Speed Kills: GeekDad Reviews Halfbrick Rocket Racing

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Halfbrick Rocket RacingHalfbrick Rocket Racing

Image Credit: Halfbrick Studios

Ever since Microsoft rolled out the Xbox Live Indie Games marketplace (formally known as Xbox Live Community Games), I have been cautiously optimistic. With independent titles like Braid helping to redefine the current landscape and bite-sized games for devices like the iPhone reminding us that uncomplicated concepts often make for compelling gameplay, the time seemed right for such a service to truly deliver. As such, I have been patiently awaiting the inevitable flood of quirky, low-cost independent games to be made available for easy download on my console of choice.

Sadly, with the signal-to-noise ratio shifting unfavorably toward the low end, my faith in the once promising service has begun to wane. Still, when my contact at Halfbrick Studios – What up, Phil! – shared with me screen shots of their recently released Rocket Racing, I saw my glimmer of hope again grow stronger. One review code and a couple of minutes of download time later, I found myself knee-deep in an arcade-style racer that’s as cleverly complex as it is stylistically stimulating. The game’s minimalist visual aesthetic and fantastic play mechanic are supplemented by a funky electronic soundtrack that, coupled with a surprisingly well-tuned sense of speed, makes for an oddly immersive play experience for the top-down racer.

Halfbrick Rocket Racing sets you upon the seemingly simple task of guiding a futuristic, almost Tron-style vehicle around a series of fairly static tracks. You control your ride’s thrust via the left and right triggers (although an option does exist for those more comfortable with using the thumbstick). Depressing both powers your rocket racer forward, while holding only the left or right trigger causes it to turn in the corresponding direction. Suffice it to say that such a control scheme is particularly touchy, allowing the player to corner on a dime or, in my case, spiral comically out of control.

In a game where your true mission is to beat the clock, such haphazard driving not only impairs your ability to cross the finish line, but actually penalizes you valuable seconds for colliding with the track walls, adding yet another level to its already considerable difficulty. After the first few fairly straightforward tracks, Rocket Racing complicates things further by integrating additional features like dead spaces where acceleration is disabled, checkpoint gates through which you must navigate and multi-lap tracks. Yet somehow these subtle intricacies manage to compound the element of untamed fun that is the very crux of the title.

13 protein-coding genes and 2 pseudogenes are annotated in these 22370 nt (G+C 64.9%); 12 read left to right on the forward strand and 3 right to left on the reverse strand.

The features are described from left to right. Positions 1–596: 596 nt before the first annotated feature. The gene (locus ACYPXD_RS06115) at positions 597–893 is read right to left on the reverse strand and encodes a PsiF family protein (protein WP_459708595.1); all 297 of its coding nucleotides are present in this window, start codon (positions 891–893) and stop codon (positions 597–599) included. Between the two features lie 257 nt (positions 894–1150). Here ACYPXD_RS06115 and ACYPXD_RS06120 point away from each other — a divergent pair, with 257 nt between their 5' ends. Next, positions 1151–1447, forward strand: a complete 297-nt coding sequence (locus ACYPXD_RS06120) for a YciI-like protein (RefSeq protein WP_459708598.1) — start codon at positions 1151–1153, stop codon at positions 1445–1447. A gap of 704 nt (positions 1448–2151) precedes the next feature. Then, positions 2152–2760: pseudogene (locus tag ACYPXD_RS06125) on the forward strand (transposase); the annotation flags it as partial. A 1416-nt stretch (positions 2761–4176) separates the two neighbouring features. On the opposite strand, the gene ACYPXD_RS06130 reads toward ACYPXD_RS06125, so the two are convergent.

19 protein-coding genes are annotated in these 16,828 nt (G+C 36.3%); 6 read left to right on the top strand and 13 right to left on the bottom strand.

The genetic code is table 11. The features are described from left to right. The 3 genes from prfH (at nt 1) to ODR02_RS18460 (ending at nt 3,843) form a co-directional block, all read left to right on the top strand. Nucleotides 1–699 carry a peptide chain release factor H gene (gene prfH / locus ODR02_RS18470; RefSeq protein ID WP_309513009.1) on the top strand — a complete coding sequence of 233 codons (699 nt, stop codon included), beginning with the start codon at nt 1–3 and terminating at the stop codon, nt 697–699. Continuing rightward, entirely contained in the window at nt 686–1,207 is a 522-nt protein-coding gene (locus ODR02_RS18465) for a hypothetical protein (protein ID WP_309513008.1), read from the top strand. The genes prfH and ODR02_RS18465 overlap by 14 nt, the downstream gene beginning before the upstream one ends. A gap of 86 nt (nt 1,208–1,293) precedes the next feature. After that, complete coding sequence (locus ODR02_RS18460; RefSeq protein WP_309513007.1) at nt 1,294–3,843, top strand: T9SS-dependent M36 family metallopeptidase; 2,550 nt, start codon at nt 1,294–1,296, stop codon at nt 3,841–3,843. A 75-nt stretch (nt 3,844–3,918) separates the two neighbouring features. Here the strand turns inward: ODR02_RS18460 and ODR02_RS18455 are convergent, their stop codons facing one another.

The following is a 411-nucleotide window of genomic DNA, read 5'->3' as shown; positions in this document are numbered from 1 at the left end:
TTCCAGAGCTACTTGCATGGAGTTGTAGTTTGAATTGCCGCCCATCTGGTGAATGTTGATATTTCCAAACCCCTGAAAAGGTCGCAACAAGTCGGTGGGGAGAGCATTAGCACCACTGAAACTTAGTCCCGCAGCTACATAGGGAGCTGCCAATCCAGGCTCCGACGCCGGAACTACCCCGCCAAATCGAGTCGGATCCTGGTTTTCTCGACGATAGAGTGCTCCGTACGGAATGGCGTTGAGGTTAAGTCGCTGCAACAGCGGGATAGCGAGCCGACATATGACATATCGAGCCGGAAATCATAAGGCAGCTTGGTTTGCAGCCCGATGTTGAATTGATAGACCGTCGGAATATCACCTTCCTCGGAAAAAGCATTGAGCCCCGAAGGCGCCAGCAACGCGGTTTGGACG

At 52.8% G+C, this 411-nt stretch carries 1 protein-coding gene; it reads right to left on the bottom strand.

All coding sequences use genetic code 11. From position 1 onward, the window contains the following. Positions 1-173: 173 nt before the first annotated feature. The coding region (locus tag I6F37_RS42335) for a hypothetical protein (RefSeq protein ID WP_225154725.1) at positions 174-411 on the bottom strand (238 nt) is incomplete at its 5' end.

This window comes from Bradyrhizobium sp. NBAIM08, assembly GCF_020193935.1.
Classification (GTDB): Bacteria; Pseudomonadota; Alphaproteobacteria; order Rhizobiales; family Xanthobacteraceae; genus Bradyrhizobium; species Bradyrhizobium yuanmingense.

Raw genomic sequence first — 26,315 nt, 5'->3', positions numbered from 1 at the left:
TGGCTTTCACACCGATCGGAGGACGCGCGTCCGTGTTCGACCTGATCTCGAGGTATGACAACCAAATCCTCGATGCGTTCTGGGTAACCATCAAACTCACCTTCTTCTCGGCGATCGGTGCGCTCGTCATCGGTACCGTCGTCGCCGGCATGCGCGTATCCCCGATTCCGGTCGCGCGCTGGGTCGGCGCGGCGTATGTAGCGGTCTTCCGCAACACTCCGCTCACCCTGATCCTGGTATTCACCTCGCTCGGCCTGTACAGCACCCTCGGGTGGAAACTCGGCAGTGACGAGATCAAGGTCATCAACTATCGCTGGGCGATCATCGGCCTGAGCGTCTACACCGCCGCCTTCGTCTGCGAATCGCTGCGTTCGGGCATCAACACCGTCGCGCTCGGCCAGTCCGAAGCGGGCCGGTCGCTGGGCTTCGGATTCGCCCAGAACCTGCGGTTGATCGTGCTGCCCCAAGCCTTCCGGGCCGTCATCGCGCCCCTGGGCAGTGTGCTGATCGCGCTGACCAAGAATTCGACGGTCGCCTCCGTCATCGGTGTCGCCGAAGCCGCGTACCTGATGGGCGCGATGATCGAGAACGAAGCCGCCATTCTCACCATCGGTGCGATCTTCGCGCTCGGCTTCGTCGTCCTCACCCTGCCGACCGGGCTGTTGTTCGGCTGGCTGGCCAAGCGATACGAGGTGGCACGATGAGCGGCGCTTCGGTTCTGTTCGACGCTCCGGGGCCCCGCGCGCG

Once you’ve got the basic steering down, your gameplay experience hinges on the development of a singular skill. The “wall boost,” coordinating surgically precise drifts so as to allow your racer to use the track walls’ resistance to the force of your boosters to create tiny bursts of blinding speed, is the true key to victory. Yet the move you’re much more likely to execute is the self-destruct. Hot-keyed to the Y button, this act of digital suicide allows you to restart the race after a severe misstep, sparing yourself an embarrassing defeat and dropping you right back at the starting line scarred but smarter.

Add to this delicate blend of accessibility and difficulty the requisite multiplayer experience, global leaderboards for stat tracking and more than 40 unlockable tracks, and you’ve got a gaming value at a mere 240 Microsoft Points. Of course, you’ve also got an ample serving of frustration for your money. Halfbrick Rocket Racing is a casual title with hardcore roots, and it shows. This isn’t the kind of game you’ll likely enjoy if you’re put off by an initially steep learning curve, and it might likely prove hazardous to your system if you’re the type that throws his controller in anger. Still, it possesses an almost preternatural element that enables it to remain fun even in the face of such mounting frustration.

WIRED: interesting art design, great soundtrack, intuitive gameplay, low price point

TIRED: a truly fierce learning curve

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